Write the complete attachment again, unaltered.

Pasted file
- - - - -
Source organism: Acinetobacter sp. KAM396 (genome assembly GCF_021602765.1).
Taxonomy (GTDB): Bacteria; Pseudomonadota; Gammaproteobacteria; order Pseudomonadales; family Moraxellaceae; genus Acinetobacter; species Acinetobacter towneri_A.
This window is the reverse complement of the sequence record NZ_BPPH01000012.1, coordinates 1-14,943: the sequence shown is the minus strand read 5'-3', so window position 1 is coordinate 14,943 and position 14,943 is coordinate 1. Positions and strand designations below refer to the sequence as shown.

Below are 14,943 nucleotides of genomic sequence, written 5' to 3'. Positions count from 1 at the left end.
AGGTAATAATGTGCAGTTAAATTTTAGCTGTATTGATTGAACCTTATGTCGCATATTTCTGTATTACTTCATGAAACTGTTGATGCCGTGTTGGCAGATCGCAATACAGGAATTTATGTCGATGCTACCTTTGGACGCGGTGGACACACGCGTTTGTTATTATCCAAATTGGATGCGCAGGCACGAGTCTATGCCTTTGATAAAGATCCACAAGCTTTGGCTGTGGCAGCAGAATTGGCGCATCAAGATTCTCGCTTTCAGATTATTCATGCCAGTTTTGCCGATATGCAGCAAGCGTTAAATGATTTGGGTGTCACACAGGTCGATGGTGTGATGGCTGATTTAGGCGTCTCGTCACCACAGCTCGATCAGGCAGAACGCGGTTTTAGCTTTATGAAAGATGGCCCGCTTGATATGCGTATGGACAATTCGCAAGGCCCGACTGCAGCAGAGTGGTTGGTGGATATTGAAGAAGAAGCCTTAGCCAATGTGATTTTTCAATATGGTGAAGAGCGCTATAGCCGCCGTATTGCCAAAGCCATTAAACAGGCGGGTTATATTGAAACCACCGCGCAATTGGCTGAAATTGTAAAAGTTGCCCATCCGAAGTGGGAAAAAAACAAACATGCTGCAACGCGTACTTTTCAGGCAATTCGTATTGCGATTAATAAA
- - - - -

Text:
Source organism: Acinetobacter sp. KAM396 (genome assembly GCF_021602765.1).
Taxonomy (GTDB): Bacteria; Pseudomonadota; Gammaproteobacteria; order Pseudomonadales; family Moraxellaceae; genus Acinetobacter; species Acinetobacter towneri_A.
This window is the reverse complement of the sequence record NZ_BPPH01000012.1, coordinates 1-14,943: the sequence shown is the minus strand read 5'-3', so window position 1 is coordinate 14,943 and position 14,943 is coordinate 1. Positions and strand designations below refer to the sequence as shown.

Below are 14,943 nucleotides of genomic sequence, written 5' to 3'. Positions count from 1 at the left end.
AGGTAATAATGTGCAGTTAAATTTTAGCTGTATTGATTGAACCTTATGTCGCATATTTCTGTATTACTTCATGAAACTGTTGATGCCGTGTTGGCAGATCGCAATACAGGAATTTATGTCGATGCTACCTTTGGACGCGGTGGACACACGCGTTTGTTATTATCCAAATTGGATGCGCAGGCACGAGTCTATGCCTTTGATAAAGATCCACAAGCTTTGGCTGTGGCAGCAGAATTGGCGCATCAAGATTCTCGCTTTCAGATTATTCATGCCAGTTTTGCCGATATGCAGCAAGCGTTAAATGATTTGGGTGTCACACAGGTCGATGGTGTGATGGCTGATTTAGGCGTCTCGTCACCACAGCTCGATCAGGCAGAACGCGGTTTTAGCTTTATGAAAGATGGCCCGCTTGATATGCGTATGGACAATTCGCAAGGCCCGACTGCAGCAGAGTGGTTGGTGGATATTGAAGAAGAAGCCTTAGCCAATGTGATTTTTCAATATGGTGAAGAGCGCTATAGCCGCCGTATTGCCAAAGCCATTAAACAGGCGGGTTATATTGAAACCACCGCGCAATTGGCTGAAATTGTAAAAGTTGCCCATCCGAAGTGGGAAAAAAACAAACATGCTGCAACGCGTACTTTTCAGGCAATTCGTATTGCGATTAATAAA